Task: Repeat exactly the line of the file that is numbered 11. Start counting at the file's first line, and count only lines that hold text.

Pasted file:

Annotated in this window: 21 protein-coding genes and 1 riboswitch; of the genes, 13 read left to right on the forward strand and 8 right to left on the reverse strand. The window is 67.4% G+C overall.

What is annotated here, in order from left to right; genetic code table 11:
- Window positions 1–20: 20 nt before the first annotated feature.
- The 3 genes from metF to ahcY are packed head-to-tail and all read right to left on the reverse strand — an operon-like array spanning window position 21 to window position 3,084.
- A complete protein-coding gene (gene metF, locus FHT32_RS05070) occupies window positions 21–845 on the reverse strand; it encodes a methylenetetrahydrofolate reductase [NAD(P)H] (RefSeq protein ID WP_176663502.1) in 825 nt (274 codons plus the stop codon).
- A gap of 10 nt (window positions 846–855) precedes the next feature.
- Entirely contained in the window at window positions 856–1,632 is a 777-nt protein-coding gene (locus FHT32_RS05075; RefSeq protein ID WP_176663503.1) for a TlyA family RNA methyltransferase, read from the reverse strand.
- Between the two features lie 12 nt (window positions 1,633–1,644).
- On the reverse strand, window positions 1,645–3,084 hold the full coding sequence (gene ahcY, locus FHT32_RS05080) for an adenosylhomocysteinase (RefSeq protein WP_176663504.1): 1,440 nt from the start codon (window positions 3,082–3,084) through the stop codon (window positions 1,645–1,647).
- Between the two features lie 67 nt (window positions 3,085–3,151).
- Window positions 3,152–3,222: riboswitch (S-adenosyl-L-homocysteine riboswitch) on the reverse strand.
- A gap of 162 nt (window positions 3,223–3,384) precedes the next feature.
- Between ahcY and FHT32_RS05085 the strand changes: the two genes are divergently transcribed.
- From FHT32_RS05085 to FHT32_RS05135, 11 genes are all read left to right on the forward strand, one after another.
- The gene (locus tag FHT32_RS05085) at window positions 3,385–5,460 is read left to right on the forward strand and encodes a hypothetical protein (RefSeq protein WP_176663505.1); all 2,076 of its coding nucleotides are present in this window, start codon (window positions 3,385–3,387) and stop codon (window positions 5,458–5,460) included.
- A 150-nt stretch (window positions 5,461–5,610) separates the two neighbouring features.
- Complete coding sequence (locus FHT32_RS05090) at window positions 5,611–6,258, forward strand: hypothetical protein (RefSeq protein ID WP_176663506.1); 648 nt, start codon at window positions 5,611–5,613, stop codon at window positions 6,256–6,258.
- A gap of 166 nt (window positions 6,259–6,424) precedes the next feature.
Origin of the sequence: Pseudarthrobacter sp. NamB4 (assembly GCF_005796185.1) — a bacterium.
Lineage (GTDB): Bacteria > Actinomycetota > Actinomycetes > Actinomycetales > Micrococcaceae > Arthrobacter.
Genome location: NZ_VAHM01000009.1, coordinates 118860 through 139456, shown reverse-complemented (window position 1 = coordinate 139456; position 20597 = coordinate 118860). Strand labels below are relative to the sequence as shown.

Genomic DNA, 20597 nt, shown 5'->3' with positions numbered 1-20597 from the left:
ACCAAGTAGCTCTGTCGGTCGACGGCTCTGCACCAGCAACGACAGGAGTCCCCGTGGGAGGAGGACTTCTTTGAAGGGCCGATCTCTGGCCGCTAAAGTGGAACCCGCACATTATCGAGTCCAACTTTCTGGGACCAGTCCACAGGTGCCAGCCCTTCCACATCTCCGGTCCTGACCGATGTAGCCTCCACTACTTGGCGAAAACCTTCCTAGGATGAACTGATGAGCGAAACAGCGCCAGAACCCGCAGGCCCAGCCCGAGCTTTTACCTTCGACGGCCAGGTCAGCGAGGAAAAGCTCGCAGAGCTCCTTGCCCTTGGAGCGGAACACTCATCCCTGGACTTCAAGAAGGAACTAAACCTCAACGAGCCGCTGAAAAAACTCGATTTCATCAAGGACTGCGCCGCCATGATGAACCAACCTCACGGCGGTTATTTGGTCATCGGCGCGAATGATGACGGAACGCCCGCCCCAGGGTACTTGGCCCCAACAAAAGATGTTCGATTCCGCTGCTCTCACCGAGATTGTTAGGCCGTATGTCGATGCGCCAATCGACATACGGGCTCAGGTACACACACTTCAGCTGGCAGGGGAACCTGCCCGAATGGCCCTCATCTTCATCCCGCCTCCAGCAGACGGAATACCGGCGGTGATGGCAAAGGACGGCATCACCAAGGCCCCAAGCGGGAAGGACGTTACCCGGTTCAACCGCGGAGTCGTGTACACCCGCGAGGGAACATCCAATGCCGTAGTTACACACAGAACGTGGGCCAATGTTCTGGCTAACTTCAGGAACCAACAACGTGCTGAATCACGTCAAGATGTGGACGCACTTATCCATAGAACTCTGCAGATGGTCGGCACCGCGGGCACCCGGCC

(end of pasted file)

- Window positions 3,152–3,222: riboswitch (S-adenosyl-L-homocysteine riboswitch) on the reverse strand.